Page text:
If the pilot wants to approach the VOR station from due east he will have to fly due west to reach the station. The pilot will use the OBS to rotate the compass dial until the number 27 (270 degrees) aligns with the pointer at the top of the dial. When the aircraft intercepts the 90 degree radial (due east of the VOR station) the needle will be centered and the To/From indicator will show "To". Notice that the pilot set the VOR to indicate the reciprocal; the aircraft will follow the 90 degree radial while the VOR indicates that the course "to" the VOR station is 270 degrees. The pilot needs only to keep the needle centered to follow the course to the VOR station. If the needle drifts off-center he turns toward the needle until it is centered again. After the aircraft passes over the VOR station the To/From indicator will indicate "From" and the aircraft is then on the 270 degree radial. The needle will swing all the way to one side as the aircraft passes over the VOR station but will recenter once the aircraft has flown a short distance beyond the station.
In the illustration above, notice that the compass ring is set at 254 degrees, the needle is centered and the To/From indicator is showing "From" (FR). The VOR is indicating that the aircraft is on the 254 degree radial, west-southwest "from" the VOR station. If the To/From indicator were showing "To" it would mean the aircraft was on the 74 degree radial and the course "to" the VOR station was 254 degrees. Note that there is absolutely no indication of what direction the aircraft is flying. The aircraft could be flying due north and this snapshot of the VOR could be the moment when it crossed the 254 degree radial. However, it is probably safe to assume that the aircraft is flying a course of 254 degrees, has overflown the VOR station and is now flying away from it.
Following a single course with a VOR is much easier than with a NDB. With an NDB only the direction to the station is knowm, not the radial on which the aircraft lies. This may sound like the same thing, but the key difference is that in order to overfly an NDB the indicator must be centered in the display, the exact location of the aircraft in reference to that station is unknown. In order to find the radial, the NDB pointer must be centered and then referenced to the compass. In addition, as the aircraft approaches the NDB any crosswind will cause the aircraft to drift to one side of the desired course. As the pilot recenters the indicator the aircraft will follow a curved path to the NDB and overfly it from a direction far from the one he started the approach from.
When the aircraft passes overhead a VOR station, it enters the cone of confusion , an imaginary inverted cone, where it cannot correctly identify its radial (and distance for DME). Once the aircraft has passed through this area, the VOR will indicate the "From" radial that is now being flown; the pilot continues to navigate by keeping the pointer centered in the display. With an NDB the pointer will suddenly "flip over" as the station is passed, and in order to continue flying the same direction the pilot has to reverse all corrections. This is often very difficult.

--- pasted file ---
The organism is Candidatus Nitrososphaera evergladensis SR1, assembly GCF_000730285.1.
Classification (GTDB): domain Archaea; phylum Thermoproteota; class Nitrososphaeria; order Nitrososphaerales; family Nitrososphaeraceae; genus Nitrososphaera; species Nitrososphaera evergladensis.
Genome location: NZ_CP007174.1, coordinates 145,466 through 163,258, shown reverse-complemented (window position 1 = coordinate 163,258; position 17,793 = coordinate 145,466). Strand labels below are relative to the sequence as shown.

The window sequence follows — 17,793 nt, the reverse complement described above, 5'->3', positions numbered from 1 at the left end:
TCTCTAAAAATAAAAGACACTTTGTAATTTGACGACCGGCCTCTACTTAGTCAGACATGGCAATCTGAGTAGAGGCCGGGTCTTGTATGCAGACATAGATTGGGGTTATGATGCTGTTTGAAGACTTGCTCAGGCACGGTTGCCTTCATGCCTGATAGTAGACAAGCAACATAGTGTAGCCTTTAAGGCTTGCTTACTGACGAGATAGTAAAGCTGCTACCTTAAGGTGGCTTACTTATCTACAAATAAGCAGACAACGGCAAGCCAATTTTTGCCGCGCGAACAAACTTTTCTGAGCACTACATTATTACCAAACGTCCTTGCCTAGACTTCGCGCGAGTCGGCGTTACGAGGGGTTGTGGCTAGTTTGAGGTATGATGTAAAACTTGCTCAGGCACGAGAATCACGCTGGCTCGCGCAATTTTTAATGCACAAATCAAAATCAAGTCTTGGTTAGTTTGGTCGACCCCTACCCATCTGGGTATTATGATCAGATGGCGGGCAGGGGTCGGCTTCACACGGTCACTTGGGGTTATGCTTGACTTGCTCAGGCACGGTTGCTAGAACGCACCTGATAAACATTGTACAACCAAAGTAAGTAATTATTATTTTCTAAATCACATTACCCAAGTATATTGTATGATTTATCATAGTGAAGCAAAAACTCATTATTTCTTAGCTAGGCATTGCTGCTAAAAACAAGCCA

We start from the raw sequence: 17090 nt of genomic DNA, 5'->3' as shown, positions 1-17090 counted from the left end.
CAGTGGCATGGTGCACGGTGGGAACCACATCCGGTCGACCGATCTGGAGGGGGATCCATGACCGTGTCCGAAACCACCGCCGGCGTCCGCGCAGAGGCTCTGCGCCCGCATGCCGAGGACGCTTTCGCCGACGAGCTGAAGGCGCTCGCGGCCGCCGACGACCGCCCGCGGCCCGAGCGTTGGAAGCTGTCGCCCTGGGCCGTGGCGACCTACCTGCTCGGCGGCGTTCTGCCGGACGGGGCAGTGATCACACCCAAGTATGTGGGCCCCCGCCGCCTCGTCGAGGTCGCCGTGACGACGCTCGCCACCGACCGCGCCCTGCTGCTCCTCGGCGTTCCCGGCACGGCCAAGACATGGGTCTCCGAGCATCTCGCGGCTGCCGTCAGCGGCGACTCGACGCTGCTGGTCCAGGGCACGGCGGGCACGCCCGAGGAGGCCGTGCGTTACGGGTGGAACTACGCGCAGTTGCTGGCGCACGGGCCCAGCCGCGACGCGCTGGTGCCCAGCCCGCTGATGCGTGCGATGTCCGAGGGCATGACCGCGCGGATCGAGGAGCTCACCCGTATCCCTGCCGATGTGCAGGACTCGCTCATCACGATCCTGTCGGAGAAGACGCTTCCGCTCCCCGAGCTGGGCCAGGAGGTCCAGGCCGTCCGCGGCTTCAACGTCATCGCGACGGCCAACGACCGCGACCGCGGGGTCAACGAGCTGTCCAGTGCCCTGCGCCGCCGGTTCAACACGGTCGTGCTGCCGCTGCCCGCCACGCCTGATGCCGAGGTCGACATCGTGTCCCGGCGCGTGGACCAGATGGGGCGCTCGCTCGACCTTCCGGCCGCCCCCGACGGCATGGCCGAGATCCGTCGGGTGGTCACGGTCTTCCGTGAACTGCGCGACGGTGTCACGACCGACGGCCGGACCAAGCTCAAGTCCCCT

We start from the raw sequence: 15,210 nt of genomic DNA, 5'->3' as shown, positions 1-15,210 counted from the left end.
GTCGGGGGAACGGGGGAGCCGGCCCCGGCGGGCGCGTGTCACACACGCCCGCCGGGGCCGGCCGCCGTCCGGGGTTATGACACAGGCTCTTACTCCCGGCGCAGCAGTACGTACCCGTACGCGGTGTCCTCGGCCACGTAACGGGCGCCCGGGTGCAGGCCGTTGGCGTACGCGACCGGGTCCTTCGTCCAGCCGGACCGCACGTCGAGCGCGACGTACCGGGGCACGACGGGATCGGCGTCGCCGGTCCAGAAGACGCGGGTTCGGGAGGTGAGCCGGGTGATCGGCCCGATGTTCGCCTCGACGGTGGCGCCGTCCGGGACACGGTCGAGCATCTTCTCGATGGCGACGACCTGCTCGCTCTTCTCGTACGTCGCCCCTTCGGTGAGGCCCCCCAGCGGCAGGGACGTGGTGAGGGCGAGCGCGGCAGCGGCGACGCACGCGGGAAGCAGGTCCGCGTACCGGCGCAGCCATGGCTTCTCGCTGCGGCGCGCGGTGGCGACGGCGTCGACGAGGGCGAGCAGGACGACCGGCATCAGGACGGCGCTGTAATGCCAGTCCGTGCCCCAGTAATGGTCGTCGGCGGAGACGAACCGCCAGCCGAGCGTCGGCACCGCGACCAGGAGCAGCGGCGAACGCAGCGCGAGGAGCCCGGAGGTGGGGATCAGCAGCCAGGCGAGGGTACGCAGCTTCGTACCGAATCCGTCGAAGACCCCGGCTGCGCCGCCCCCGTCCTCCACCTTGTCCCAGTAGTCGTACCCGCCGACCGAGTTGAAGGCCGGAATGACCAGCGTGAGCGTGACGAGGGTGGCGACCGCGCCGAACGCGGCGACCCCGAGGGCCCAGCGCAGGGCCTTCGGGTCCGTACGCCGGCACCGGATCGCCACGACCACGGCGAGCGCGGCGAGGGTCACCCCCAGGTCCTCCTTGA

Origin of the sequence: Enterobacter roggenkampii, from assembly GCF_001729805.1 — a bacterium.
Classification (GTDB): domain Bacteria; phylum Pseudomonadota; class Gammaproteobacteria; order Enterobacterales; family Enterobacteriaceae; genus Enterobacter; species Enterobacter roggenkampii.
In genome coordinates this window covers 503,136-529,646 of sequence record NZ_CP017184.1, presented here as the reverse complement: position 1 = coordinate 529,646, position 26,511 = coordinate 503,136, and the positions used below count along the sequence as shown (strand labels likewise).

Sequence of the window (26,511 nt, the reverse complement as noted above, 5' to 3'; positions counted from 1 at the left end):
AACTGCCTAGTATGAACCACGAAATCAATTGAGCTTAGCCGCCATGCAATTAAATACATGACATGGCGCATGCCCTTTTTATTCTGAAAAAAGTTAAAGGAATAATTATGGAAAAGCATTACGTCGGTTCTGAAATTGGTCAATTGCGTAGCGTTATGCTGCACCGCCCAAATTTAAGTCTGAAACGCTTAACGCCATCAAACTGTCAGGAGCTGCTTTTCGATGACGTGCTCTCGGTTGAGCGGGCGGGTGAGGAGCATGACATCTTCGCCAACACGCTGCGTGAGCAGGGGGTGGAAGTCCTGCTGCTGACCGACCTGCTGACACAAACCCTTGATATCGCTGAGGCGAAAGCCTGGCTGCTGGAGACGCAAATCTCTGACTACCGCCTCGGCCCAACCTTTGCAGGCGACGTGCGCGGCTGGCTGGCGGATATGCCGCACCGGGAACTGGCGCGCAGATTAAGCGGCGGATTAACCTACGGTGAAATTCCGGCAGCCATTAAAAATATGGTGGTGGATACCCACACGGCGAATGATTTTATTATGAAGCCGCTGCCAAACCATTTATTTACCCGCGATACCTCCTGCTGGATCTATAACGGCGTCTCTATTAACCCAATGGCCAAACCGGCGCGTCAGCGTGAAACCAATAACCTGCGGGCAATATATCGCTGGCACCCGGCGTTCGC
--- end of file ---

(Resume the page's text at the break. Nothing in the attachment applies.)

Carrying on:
Taking a position fix with a VOR is no easier than with an NDB however. In both cases two stations must be tuned in and their directions found and plotted on a chart. The VOR does offer somewhat better accuracy in this case due to the nature of the signals, but offsets this slightly by the need to rotate the OBS in order to find the direction to the station.
Navigating along lines between stations, as opposed to over them, also remains a difficult problem for either system. In this case the radials change as the aircraft moves, and the only reasonable way to do this manually is to plot the course and sample fixes along it before flight. Errors in navigation can be very difficult to correct, requiring a fix and then comparing that to one of the sample fixes plotted earlier.
Electronics can solve this problem, and the flight director makes such tasks almost foolproof. A flight director is an analog computer that is attached to several radios and can use measurements from both VORs and NDBs, using the angle information in order to continually calculate a fix. Flight paths can be selected as the pilot wishes, and the electronics will continually calculate the direction needed to stay on that path, just as if the pilot was flying a VOR radial. The only thing lacking in such a system is a known ground location -- flight directors know directions, not locations -- but this can be easily calculated by listening to one of the stations to identify it, and then finding it on a chart. Of course this task has also been made considerably easier with the introduction of computers. Modern flight directors do know the identity and location of the stations, and can display it all on a moving map.
VORs and aerial highways
VOR stations are used as intersections along airways. A typical airway will hop from station to station in straight lines. As you fly in a commercial airliner you will notice that the aircraft flies in straight lines occasionally broken by a turn to a new course. These turns are often made as the aircraft passes over a VOR station. There are also navigational reference points where two radials from different VOR stations intersect. These intersections may or may not lie along mapped airways.
Most instrument-rated aircraft have two VOR receivers. As well as providing a backup to the primary receiver the second receiver allows the pilot to easily follow a radial toward one VOR station while watching the second receiver to see when he crosses a certain radial from another VOR station.